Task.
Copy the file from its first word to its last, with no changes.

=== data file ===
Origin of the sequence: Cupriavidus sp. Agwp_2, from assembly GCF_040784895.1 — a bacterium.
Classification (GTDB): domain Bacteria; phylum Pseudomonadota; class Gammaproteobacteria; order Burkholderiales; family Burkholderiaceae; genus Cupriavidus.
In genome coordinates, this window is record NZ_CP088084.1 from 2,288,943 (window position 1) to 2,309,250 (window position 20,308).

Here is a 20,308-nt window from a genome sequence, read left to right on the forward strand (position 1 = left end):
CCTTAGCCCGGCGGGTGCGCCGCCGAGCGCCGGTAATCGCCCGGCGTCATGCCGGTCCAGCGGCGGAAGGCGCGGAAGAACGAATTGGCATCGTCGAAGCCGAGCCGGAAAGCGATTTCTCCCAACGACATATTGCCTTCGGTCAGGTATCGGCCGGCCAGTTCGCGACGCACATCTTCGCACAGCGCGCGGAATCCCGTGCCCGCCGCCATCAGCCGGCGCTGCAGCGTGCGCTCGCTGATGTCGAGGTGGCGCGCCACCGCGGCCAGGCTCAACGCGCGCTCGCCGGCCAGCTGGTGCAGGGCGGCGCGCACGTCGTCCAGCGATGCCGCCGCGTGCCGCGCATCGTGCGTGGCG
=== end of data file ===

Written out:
Origin of the sequence: Cupriavidus sp. Agwp_2, from assembly GCF_040784895.1 — a bacterium.
Classification (GTDB): domain Bacteria; phylum Pseudomonadota; class Gammaproteobacteria; order Burkholderiales; family Burkholderiaceae; genus Cupriavidus.
In genome coordinates, this window is record NZ_CP088084.1 from 2,288,943 (window position 1) to 2,309,250 (window position 20,308).

Here is a 20,308-nt window from a genome sequence, read left to right on the forward strand (position 1 = left end):
CCTTAGCCCGGCGGGTGCGCCGCCGAGCGCCGGTAATCGCCCGGCGTCATGCCGGTCCAGCGGCGGAAGGCGCGGAAGAACGAATTGGCATCGTCGAAGCCGAGCCGGAAAGCGATTTCTCCCAACGACATATTGCCTTCGGTCAGGTATCGGCCGGCCAGTTCGCGACGCACATCTTCGCACAGCGCGCGGAATCCCGTGCCCGCCGCCATCAGCCGGCGCTGCAGCGTGCGCTCGCTGATGTCGAGGTGGCGCGCCACCGCGGCCAGGCTCAACGCGCGCTCGCCGGCCAGCTGGTGCAGGGCGGCGCGCACGTCGTCCAGCGATGCCGCCGCGTGCCGCGCATCGTGCGTGGCG